Nov 25, 2013 10:03 AM EST
Noiseless Owl Wings Could Make The World A Quieter Place
Owls, apparently, are one of the most silent avian predators because of three wing characteristics that distinguish them from other birds. A team of researchers from Lehigh University's Department of Mechanical Engineering and Mechanics believe the principles of owl wings have real world applications. They are presenting their findings at the three-day, American Physical Society's (APS) Division of Fluid Dynamics meeting, which began on Sunday and ends on Tuesday, Science Recorder reported.
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Justin Jaworski, one of the researchers, described the three regions that make owls stealthy as "a comb of stiff feathers along the leading edge of the wing, a flexible fringe at the trailing edge of the wing, and a soft, downy material distributed on the top of the wing," according to the press release.
Typically, the "flexible fringe at the trailing edge of the wing" (positioned at the bottom of the wing closest to the bird's body), acts as a bird's most prevalent "acoustic signature" and thus creates the most noise. In owls, however, this section of their wings -- also described as "compliant and porous" -- most dramatically reduces noise, according to previous research carried out by Jaworski. His current work, with the help of fellow Lehigh University professors and engineers, continues to study the flexibility fringe while attempting to determine how the other two target regions of owl wings contribute to sound reduction.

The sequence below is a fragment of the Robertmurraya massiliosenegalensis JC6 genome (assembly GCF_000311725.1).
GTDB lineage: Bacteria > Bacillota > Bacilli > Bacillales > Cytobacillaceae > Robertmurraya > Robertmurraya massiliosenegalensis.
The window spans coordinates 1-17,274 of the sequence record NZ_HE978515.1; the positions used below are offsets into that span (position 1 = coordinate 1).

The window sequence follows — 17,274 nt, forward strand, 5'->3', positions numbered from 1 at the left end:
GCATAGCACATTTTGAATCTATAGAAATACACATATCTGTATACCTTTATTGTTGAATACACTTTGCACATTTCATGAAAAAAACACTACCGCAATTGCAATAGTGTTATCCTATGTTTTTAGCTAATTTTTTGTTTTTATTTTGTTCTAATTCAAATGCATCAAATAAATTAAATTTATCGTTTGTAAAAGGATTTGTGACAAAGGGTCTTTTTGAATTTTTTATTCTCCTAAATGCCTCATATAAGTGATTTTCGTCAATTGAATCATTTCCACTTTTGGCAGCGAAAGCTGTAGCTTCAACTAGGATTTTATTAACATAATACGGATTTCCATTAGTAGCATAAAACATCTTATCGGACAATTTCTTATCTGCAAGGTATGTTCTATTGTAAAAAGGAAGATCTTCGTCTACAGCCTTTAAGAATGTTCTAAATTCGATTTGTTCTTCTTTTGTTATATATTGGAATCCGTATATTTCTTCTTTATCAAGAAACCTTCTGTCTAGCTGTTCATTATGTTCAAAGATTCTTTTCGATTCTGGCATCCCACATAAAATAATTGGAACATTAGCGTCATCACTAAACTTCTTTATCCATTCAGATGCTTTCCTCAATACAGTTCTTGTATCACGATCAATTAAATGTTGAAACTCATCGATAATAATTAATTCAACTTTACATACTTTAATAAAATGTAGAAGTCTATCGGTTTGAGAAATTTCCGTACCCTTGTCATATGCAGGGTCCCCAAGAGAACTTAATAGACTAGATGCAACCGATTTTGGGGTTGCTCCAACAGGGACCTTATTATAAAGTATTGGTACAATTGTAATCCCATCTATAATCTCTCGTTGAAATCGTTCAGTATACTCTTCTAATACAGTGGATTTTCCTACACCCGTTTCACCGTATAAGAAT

In particular, researchers wanted to better understand the "soft, downy material distributed on the top of the wing" (just below the flexible fringe). Like the flexible fringe, its most important acoustic characteristic is its texture.
"Our current work predicts the sound resulting from air passing over the downy material, which is idealized as a collection of individual flexible fibers, and how the aerodynamic noise level varies with fiber composition," Jaworski said.
The Lehigh team believes it can decrease noise emissions by manipulating the texture of surfaces ranging from the wings of airplanes to wind turbines to submarines, according to the release.
"If the noise-reduction mechanism of the owl down can be established, there may be far-reaching implications to the design of novel sound-absorbing liners, the use of flexible roughness to affect trailing-edge noise and vibrations for aircraft and wind turbines, and the mitigation of underwater noise from naval vessels," said Jaworski.